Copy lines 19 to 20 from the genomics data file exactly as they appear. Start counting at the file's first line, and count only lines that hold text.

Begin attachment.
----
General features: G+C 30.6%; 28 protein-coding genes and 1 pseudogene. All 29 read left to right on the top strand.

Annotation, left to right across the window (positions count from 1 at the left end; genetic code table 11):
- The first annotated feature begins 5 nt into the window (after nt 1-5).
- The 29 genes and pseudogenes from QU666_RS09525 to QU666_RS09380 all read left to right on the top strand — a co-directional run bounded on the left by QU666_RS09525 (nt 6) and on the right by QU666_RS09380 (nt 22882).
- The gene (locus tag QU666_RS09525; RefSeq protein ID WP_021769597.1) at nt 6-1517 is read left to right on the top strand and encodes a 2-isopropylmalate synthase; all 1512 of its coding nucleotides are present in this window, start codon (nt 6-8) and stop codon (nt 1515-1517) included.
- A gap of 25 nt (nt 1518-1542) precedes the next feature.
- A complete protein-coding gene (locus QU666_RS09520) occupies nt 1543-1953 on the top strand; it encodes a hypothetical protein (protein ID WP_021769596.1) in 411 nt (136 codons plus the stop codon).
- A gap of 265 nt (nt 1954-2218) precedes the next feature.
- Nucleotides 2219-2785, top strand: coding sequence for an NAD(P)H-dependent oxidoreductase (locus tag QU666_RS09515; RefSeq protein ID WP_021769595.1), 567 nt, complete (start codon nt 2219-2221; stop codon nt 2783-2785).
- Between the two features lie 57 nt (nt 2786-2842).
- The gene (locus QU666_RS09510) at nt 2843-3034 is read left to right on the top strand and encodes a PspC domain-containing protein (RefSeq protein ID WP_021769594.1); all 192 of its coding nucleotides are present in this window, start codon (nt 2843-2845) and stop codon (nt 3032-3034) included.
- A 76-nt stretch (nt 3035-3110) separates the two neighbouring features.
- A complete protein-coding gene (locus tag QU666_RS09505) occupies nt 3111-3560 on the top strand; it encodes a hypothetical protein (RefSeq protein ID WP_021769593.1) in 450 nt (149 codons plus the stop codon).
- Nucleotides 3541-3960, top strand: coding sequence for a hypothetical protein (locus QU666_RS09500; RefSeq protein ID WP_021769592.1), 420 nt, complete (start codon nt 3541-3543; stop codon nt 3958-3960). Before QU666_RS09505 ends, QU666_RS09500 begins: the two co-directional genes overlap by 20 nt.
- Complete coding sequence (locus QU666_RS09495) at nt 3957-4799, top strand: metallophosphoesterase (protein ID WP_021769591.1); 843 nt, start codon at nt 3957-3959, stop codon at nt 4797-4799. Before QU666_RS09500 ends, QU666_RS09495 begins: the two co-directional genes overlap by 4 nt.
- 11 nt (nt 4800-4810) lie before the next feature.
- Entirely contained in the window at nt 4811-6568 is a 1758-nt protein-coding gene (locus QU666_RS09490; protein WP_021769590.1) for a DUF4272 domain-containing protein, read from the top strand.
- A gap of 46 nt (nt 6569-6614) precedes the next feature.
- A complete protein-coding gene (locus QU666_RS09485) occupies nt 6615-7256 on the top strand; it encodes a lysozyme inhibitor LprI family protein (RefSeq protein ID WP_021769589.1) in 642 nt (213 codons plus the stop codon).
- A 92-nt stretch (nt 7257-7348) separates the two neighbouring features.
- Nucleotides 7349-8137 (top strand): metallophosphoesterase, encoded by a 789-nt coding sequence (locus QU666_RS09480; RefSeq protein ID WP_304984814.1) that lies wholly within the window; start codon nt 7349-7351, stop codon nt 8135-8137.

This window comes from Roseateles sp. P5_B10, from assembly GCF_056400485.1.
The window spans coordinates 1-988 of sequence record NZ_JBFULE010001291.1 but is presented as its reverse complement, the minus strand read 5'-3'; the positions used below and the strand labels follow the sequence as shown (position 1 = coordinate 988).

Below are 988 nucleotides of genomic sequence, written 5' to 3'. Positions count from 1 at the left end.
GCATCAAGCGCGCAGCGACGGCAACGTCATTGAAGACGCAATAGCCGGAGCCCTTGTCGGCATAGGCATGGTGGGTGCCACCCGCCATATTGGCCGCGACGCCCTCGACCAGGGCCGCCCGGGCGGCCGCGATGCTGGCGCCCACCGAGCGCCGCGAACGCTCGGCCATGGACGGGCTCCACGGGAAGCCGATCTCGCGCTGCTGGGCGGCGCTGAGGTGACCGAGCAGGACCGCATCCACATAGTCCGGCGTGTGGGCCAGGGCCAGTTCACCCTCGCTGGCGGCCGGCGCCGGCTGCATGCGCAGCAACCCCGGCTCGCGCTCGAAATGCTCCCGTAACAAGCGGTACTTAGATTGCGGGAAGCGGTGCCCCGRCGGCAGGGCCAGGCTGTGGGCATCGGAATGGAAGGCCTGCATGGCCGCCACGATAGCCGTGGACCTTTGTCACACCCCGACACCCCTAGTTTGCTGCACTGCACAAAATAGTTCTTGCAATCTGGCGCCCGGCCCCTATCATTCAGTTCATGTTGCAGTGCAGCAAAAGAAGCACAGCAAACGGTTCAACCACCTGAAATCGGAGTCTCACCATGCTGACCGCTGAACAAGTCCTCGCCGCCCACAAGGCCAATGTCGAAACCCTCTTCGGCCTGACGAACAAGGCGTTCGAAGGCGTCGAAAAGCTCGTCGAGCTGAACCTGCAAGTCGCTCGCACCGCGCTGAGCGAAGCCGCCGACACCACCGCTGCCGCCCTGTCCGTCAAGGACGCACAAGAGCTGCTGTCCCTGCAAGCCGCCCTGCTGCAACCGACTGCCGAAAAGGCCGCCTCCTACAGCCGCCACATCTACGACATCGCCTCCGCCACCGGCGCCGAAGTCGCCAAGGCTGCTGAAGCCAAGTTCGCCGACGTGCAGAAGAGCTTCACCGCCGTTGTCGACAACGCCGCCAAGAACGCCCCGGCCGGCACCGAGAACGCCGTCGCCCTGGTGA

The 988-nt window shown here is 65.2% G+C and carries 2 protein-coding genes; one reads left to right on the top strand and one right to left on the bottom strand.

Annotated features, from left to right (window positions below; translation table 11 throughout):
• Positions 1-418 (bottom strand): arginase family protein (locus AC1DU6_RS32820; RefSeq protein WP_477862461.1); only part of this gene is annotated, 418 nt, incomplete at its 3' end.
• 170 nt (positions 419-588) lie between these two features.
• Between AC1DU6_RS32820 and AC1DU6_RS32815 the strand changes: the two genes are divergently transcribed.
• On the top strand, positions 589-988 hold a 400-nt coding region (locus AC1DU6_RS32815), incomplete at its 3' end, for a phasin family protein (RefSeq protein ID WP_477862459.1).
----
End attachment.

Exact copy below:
- A complete protein-coding gene (locus QU666_RS09485) occupies nt 6615-7256 on the top strand; it encodes a lysozyme inhibitor LprI family protein (RefSeq protein ID WP_021769589.1) in 642 nt (213 codons plus the stop codon).
- A 92-nt stretch (nt 7257-7348) separates the two neighbouring features.